505(b)(2) New Drug Applications: Is there an adequate ROI?

In this post, intended for a general audience, I share a few thoughts about the benefits and limitations of developing drugs using the 505(b)(2) regulatory pathway. Hardly a week goes by without a pharmaceutical company expressing the desire to reap the benefits of developing a drug using the “505(b)(2) regulatory pathway”. What are 505(b)(2) new drug applications (NDAs) and do they really provide a meaningful advantage to pharmaceutical companies?

The term “505(b)(2)” is derived from Section 505 of the Federal Food, Drug and Cosmetic Act, as amended by the Drug Price Competition and Patent Term Restoration Act of 1984. The latter is informally known as the Hatch-Waxman Act, so named after its legislative sponsors, Representative Henry Waxman of California and Senator Orrin Hatch of Utah. Section 505(b)(2) refers to NDAs for whom some of the information required for approval comes from sources other than the applicant, or for which the applicant has not obtained a right of reference.

A 505(b)(2) NDA may differ from a previously approved reference product, including dosage form, dose, dosing frequency, route of administration or indication (medical use). Companies with limited R&D resources can forgo costly and more risky discovery and development of new chemical entities and instead make incremental innovations to existing drugs. In this manner, companies can use the 505(b)(2) regulatory pathway to repurpose or reposition drugs for new indication. The 505(b)(2) regulatory pathway provides five years of marketing exclusivity if the drug has never previously been approved in any form in the U.S., and three years of marketing exclusivity if the drug has previously been approved in another form in the U.S. In addition to the Hatch-Waxman exclusivity, a drug may be eligible for 6-months of pediatric exclusivity under the Best Pharmaceuticals for Children Act, and if the drug has any FDA “Orange Book” listed patents (even if such patents are not infringed), FDA is obliged to hold-off approval of a generic copy for up to 30-months to allow the parties to litigate.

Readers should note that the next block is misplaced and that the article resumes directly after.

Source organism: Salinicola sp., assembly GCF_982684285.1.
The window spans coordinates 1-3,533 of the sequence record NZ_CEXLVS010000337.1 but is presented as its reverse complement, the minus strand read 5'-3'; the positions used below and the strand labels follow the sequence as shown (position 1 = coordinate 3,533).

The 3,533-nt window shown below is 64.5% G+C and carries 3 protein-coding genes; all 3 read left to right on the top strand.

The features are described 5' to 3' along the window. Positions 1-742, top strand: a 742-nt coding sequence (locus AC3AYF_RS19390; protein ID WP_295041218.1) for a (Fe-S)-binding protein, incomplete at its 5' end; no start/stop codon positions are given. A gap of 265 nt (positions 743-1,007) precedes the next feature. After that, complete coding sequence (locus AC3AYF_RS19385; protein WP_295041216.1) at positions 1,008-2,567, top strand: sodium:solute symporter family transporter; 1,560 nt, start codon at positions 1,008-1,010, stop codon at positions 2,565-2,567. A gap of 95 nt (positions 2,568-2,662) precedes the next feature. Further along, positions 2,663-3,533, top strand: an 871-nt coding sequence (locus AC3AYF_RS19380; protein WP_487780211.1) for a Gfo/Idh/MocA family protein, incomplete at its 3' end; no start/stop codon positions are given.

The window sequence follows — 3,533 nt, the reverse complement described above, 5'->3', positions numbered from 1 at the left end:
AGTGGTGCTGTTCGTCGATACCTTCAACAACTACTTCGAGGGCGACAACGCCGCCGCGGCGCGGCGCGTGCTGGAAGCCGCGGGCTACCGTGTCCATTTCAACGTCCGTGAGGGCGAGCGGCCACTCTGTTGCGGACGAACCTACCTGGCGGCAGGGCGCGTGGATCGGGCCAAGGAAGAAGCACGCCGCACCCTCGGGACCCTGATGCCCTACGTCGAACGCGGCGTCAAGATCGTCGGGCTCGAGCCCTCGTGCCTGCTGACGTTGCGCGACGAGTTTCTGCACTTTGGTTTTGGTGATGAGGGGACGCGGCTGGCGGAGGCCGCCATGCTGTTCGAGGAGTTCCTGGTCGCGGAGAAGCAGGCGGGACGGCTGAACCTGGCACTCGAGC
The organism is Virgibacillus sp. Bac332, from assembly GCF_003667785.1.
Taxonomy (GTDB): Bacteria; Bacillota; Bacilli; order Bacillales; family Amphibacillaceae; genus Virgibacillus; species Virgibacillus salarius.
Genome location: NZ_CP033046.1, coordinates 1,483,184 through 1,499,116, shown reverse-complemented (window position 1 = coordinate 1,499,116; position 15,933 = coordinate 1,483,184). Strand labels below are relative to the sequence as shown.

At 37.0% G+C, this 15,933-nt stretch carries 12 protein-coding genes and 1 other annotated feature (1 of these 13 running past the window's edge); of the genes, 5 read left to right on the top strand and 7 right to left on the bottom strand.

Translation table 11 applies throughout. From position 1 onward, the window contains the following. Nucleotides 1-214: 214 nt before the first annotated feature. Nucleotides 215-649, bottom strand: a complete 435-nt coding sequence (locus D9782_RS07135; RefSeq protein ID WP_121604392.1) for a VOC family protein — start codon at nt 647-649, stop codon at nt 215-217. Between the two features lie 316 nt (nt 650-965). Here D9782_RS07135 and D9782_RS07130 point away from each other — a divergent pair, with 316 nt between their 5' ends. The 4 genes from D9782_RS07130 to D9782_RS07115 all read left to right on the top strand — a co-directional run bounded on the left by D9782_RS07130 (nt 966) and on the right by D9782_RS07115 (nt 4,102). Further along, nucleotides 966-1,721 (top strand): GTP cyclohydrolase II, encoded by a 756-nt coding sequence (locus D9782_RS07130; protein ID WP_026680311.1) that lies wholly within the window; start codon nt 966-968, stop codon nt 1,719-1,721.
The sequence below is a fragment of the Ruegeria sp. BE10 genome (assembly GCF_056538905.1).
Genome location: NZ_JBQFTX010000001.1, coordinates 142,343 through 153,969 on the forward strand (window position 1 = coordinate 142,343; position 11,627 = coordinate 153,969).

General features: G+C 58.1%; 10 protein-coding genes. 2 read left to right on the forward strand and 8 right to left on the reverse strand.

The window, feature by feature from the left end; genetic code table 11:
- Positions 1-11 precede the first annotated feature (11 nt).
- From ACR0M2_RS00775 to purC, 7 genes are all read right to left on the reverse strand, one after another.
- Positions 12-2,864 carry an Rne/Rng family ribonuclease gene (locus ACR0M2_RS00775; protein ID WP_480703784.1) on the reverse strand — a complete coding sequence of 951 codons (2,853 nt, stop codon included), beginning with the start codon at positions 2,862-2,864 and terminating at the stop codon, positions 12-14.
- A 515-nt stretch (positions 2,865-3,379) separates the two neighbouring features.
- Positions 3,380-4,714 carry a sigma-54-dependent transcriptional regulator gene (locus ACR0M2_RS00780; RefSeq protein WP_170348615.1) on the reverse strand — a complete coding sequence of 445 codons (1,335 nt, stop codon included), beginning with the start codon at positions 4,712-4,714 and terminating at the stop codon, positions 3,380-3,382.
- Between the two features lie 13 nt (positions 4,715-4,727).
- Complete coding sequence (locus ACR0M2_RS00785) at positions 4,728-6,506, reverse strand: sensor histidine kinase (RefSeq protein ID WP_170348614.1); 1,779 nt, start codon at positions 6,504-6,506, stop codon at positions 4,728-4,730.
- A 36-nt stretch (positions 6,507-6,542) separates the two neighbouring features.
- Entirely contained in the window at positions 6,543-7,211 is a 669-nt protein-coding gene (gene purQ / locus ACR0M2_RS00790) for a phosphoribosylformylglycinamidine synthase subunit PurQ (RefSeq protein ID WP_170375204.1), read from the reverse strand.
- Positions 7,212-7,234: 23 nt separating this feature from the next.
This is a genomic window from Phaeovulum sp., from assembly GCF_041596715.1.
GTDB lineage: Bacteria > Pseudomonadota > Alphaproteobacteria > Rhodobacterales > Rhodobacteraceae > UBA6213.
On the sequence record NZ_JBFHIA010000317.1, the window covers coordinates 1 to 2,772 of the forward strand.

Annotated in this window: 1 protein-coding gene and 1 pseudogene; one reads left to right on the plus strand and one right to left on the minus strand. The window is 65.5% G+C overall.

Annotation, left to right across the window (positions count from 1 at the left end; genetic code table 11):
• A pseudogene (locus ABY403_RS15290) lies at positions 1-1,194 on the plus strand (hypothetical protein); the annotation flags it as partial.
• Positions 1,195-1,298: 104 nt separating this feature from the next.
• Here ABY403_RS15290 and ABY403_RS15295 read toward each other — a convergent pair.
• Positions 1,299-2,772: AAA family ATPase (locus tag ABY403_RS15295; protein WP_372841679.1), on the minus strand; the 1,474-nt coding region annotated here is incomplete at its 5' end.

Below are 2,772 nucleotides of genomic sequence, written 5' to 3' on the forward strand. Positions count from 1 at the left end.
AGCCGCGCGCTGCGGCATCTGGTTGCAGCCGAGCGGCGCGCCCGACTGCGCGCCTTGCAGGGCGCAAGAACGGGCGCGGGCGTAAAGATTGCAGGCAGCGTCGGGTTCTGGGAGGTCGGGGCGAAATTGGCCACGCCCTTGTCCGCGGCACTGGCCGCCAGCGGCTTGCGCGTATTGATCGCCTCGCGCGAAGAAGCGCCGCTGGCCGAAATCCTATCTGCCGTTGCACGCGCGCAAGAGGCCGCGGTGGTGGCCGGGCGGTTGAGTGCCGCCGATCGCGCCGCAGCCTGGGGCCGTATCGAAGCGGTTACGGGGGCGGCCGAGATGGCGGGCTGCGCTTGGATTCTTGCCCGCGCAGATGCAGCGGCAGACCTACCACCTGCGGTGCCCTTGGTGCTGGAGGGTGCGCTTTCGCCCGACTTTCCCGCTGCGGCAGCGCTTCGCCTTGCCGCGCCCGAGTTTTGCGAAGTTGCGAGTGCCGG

The 505(b)(2) drug approval pathway was created to allow companies to innovate with currently available drugs without having to perform a full complement of studies which can take 12 to 15 years, cost approximately $2.5 billion from discovery to commercialization and exhaust most of a drug’s patent life. It is therefore not surprising that companies use the 505(b)(2) regulatory pathway to introduce “line extensions” of existing drugs to obtain further non-patent exclusivity.  More NDAs are approved each year using the 505(b)(2) regulatory pathway than the 505(b)(1) pathway which is usually used for the development of new molecular entities.

Although there are some benefits to the 505(b)(2) NDA pathway, they are far from impressive. Some in the investment community remain underwhelmed by the purported benefits of Hatch-Waxman exclusivity. In contrast to the limited period of market exclusivity in the U.S. for such repurposed drugs, pharmaceutical companies can avail themselves up to 11 years of exclusivity for in the E.U., based on the 2005 EU Data Exclusivity Directive. The E.U. exclusivity has been termed by the European Parliament as the “8+2+1” regime. It can include eight years of data exclusivity, two years of marketing exclusivity, and a potential one-year extension, not to mention a further six-month exclusivity for conducting pediatric studies. Najib Babul, PharmD, MBA

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Najib Babul, PharmD, MBA

Experienced Senior Drug Development Consultant